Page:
Amazon Machine Learning
Developer Guide (Version Latest)

Training Parameters

Typically, machine learning algorithms accept parameters that can be used to control certain properties of the training process and of the resulting ML model. In Amazon Machine Learning, these are called training parameters. You can set these parameters using the Amazon ML console, API, or command line interface (CLI). If you do not set any parameters, Amazon ML will use default values that are known to work well for a large range of machine learning tasks.

You can specify values for the following training parameters:

  • Maximum model size

  • Maximum number of passes over training data

  • Shuffle type

  • Regularization type

  • Regularization amount

In the Amazon ML console, the training parameters are set by default. The default settings are adequate for most ML problems, but you can choose other values to fine-tune the performance. Certain other training parameters, such as the learning rate, are configured for you based on your data.

The following sections provide more information about the training parameters.

Maximum Model Size

The maximum model size is the total size, in units of bytes, of patterns that Amazon ML creates during the training of an ML model.

By default, Amazon ML creates a 100 MB model. You can instruct Amazon ML to create a smaller or larger model by specifying a different size. For the range of available sizes, see Types of ML Models

If Amazon ML can't find enough patterns to fill the model size, it creates a smaller model. For example, if you specify a maximum model size of 100 MB, but Amazon ML finds patterns that total only 50 MB, the resulting model will be 50 MB. If Amazon ML finds more patterns than will fit into the specified size, it enforces a maximum cut-off by trimming the patterns that least affect the quality of the learned model.

Choosing the model size allows you to control the trade-off between a model's predictive quality and the cost of use. Smaller models can cause Amazon ML to remove many patterns to fit within the maximum size limit, affecting the quality of predictions. Larger models, on the other hand, cost more to query for real-time predictions.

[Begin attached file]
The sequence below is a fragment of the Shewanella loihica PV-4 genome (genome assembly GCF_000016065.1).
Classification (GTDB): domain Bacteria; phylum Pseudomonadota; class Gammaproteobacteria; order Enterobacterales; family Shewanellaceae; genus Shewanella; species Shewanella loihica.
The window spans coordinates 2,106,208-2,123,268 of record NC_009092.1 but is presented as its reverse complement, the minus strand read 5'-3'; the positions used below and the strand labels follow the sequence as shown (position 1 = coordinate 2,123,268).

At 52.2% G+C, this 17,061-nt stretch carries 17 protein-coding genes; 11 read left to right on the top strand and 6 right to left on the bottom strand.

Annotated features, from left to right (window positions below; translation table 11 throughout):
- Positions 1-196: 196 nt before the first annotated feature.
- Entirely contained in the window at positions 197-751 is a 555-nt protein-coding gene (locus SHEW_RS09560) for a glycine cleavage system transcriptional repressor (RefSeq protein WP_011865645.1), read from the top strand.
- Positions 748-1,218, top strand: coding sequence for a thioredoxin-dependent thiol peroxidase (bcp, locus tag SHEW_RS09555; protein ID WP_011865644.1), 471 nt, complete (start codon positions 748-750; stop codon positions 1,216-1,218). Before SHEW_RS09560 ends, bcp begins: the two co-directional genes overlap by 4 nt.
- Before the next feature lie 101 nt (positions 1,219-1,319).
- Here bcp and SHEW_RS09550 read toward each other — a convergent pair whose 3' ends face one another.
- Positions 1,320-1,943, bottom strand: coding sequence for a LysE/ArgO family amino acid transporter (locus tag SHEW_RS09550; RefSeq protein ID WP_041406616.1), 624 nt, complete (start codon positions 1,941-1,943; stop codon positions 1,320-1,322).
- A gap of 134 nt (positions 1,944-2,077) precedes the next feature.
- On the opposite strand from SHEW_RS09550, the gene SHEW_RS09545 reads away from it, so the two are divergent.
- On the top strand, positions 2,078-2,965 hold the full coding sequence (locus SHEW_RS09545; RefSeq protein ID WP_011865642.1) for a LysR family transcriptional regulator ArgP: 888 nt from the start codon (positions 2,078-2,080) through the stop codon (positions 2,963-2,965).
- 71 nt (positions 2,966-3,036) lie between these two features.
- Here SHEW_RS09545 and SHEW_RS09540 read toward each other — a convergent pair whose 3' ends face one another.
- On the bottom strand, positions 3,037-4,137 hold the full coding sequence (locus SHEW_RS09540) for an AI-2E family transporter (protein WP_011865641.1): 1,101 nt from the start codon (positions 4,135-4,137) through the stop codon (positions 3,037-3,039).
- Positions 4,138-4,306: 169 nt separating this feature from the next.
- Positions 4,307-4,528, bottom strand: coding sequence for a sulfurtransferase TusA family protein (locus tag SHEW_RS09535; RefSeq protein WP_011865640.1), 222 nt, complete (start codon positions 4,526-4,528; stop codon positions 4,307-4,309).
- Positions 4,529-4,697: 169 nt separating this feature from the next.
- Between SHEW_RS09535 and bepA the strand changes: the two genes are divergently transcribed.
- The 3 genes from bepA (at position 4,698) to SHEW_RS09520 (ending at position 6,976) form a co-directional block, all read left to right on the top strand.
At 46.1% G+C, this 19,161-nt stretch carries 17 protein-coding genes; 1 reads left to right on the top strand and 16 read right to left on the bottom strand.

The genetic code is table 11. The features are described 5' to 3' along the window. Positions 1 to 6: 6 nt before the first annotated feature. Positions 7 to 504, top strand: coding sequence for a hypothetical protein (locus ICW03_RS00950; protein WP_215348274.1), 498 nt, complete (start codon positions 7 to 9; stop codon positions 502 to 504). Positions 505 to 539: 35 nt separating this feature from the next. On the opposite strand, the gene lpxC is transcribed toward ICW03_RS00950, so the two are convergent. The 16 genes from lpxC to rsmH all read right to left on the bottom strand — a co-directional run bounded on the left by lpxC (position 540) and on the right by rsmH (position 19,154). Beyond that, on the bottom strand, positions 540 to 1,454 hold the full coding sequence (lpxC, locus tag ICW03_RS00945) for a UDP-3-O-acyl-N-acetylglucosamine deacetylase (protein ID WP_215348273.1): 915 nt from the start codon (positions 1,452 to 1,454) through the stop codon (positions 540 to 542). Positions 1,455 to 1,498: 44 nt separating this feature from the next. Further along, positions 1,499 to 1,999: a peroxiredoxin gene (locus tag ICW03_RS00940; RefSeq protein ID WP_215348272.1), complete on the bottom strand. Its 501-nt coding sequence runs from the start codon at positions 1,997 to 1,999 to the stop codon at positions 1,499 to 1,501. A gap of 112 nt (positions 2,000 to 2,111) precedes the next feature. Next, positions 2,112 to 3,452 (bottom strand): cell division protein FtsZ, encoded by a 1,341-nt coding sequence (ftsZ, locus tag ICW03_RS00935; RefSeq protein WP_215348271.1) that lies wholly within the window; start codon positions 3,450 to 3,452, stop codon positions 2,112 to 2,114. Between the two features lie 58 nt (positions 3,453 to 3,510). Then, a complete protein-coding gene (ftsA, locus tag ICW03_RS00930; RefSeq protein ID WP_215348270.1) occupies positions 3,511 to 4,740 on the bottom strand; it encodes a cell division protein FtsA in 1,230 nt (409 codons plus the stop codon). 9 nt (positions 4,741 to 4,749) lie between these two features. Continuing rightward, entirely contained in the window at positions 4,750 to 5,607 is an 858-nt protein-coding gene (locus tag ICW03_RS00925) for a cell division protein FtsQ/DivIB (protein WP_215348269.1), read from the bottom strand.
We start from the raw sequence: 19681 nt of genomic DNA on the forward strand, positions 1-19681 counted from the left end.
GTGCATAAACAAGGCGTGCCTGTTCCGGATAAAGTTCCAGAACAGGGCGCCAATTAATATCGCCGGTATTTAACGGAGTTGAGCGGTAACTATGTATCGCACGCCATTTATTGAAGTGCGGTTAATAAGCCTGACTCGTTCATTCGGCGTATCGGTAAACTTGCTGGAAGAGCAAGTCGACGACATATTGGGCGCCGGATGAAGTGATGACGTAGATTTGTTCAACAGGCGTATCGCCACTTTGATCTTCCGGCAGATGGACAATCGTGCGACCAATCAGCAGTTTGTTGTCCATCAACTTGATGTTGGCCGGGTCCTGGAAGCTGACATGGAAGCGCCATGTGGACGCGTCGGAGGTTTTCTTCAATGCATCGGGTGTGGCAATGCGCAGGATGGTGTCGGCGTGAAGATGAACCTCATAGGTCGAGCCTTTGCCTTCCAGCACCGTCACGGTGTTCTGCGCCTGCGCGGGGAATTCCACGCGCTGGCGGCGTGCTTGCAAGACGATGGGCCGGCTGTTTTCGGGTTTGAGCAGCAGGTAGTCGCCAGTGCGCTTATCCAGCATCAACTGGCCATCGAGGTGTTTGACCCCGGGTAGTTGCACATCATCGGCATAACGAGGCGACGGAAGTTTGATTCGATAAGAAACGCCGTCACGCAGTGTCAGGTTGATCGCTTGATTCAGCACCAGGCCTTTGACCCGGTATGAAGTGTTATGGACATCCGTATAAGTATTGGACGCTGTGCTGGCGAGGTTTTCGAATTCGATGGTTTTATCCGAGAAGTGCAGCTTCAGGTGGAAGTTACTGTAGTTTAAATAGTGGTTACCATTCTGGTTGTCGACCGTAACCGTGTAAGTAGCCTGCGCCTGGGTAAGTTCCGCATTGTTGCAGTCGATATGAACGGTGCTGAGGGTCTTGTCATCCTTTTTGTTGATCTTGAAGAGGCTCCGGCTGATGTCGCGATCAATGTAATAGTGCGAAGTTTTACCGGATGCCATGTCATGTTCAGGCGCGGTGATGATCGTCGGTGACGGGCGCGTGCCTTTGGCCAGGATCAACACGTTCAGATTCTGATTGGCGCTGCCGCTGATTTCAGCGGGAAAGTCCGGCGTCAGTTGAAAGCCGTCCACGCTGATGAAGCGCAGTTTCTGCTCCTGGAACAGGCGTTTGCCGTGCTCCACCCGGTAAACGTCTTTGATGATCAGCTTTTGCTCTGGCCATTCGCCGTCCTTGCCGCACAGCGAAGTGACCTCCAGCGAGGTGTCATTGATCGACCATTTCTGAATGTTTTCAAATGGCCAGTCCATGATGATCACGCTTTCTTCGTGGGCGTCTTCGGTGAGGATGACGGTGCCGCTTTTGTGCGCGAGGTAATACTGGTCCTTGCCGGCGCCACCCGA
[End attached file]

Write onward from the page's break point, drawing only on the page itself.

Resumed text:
If you use an ML model to generate real-time predictions, you will incur a small capacity reservation charge that is determined by the model's size. For more information, see Pricing for Amazon ML.

Larger input data sets do not necessarily result in larger models because models store patterns, not input data; if the patterns are few and simple, the resulting model will be small. Input data that has a large number of raw attributes (input columns) or derived features (outputs of the Amazon ML data transformations) will likely have more patterns found and stored during the training process. Picking the correct model size for your data and problem is best approached with a few experiments. The Amazon ML model training log (which you can download from the console or through the API) contains messages about how much model trimming (if any) occurred during the training process, allowing you to estimate the potential hit-to-prediction quality.

Maximum Number of Passes over the Data

For best results, Amazon ML may need to make multiple passes over your data to discover patterns. By default, Amazon ML makes 10 passes, but you can change the default by setting a number up to 100. Amazon ML keeps track of the quality of patterns (model convergence) as it goes along, and automatically stops the training when there are no more data points or patterns to discover. For example, if you set the number of passes to 20, but Amazon ML discovers that no new patterns can be found by the end of 15 passes, then it will stop the training at 15 passes.

In general, data sets with only a few observations typically require more passes over the data to obtain higher model quality. Larger data sets often contain many similar data points, which eliminates the need for a large number of passes. The impact of choosing more data passes over your data is two-fold: model training takes longer, and it costs more.

Shuffle Type for Training Data